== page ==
Carnival Splendor Cruise Ship Pulled Back To Shore

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A helicopter from the USS Ronald Reagan aircraft carrier delivers supplies to the Carnival Splendor on November 9, 2010. The aircraft carrier was diverted from training maneuvers to help deliver rations to the luxury liner and its 3,300 passengers. Picture taken November 9. REUTERS/Mikesa R. Ponder/U.S. Navy/Handout

They came to indulge in lavish seafood dinners, but ended up subsisting on rations of Pop-Tarts and Spam. Now the 3,299 passengers on board the Carnival Splendor luxury liner are slowly being pulled to shore by two tugboats—but without electricity, hot water, air conditioning or those elusive oysters.

“We sincerely apologize to our guests for this unfortunate situation and offer our thanks for their patience and cooperation during this challenging time,” Gerry Cahill, president and chief executive of Carnival Cruise Lines said in a Nov. 10 statement. “The safety and comfort of our guests is our top priority and we are doing everything we can to allow them to return home as quickly as possible.” (See pictures of the largest cruise ship in the world.)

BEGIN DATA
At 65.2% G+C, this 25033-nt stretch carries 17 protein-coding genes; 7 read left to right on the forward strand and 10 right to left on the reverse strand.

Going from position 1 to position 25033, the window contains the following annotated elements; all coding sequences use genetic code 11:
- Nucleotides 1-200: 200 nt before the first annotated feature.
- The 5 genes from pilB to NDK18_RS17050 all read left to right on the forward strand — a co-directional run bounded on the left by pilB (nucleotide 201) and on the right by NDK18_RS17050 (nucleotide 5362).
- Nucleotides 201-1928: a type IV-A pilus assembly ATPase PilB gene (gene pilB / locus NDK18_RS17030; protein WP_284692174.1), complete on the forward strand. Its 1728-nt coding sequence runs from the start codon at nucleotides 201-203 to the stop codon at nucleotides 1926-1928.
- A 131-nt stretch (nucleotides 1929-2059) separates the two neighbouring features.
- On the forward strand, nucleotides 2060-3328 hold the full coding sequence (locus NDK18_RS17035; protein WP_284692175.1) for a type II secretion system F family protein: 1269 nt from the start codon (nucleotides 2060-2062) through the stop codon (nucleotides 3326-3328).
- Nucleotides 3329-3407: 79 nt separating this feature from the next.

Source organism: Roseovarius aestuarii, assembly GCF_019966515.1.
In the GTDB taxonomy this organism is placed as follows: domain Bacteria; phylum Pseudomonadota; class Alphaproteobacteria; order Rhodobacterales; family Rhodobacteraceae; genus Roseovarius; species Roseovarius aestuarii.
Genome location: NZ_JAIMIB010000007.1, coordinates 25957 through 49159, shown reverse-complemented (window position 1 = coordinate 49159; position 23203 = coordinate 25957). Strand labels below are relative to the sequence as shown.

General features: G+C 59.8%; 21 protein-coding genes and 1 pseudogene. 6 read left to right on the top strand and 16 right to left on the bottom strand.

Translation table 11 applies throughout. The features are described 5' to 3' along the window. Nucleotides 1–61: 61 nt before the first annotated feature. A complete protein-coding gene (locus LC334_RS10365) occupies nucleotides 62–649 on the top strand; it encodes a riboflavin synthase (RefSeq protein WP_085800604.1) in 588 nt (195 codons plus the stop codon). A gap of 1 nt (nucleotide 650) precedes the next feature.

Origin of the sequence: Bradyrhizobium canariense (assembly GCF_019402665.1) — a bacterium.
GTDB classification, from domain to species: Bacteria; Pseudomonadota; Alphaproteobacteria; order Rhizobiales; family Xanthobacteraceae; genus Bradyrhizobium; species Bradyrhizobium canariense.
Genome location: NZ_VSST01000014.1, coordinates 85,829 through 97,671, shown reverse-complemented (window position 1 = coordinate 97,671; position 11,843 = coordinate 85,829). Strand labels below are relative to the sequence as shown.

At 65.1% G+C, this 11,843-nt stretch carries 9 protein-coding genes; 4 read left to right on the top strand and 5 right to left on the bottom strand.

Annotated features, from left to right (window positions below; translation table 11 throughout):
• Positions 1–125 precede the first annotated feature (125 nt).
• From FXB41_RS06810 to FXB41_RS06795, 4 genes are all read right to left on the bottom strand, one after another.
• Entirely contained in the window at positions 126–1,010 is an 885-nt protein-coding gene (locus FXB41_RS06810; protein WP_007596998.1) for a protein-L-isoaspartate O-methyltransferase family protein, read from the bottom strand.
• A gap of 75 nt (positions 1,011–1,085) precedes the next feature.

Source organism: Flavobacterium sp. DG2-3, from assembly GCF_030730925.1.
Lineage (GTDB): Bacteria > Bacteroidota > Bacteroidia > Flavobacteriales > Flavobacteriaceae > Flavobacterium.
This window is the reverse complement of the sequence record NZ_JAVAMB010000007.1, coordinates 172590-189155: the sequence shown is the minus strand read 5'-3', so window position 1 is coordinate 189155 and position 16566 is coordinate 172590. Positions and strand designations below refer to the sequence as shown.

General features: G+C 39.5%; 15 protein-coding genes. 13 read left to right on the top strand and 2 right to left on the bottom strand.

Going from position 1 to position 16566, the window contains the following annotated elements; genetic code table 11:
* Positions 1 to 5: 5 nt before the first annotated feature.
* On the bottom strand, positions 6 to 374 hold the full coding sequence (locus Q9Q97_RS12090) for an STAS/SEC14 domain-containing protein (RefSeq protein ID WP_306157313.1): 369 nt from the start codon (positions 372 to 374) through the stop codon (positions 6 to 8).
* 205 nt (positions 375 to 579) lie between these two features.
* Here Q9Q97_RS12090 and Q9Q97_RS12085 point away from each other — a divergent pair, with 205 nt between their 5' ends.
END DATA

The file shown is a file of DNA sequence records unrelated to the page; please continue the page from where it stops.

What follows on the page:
The victims of this cruise-to-nowhere departed Long Beach, California on Sunday as part of a seven-day tour of the Mexican Riviera. But at 6am on Monday, a fire in the engine room disabled the ship and left it stranded 55 miles off the coast of Punta San Jacinto in Baja California, Mexico. The lack of electricity meant the luxury liner could not provide Internet, cell phone or ship-to-shore phone services. And because there was no power, the ship’s propulsion system could not fully steady itself, allowing waves to rock the ship more than usual—causing some passengers to get sick. Adding insult to injury, flush toilets were out of order for several hours.

The Los Angeles Times reports that the U.S. Coast Guard sent medical technicians to the ship, and that they found that neither passengers nor crew were suffering from any medical problems. The U.S.S. Ronald Reagan aircraft carrier was also diverted from training operations so that its helicopters and tug boats could deliver rations including canned crabmeat, fruit and milk to the passengers and crew. (See pictures of the Queen Elizabeth II cruise liner.)

Carnival anticipates that the two tug boats will drag the Splendor to the San Diego shore by this afternoon.

“[Passengers] signed up for a great cruise vacation and obviously that’s not what they received,” Cahill said. He added that he will make it up to them by issuing a full refund of their cruise fare, reimburse any additional travel costs such as airfare, and credit them with a free cruise. NewsFeed suggests that travelers taking him up on the free trip pack their own canned meat. (Read a TIME article on the greatest Spam recipes.)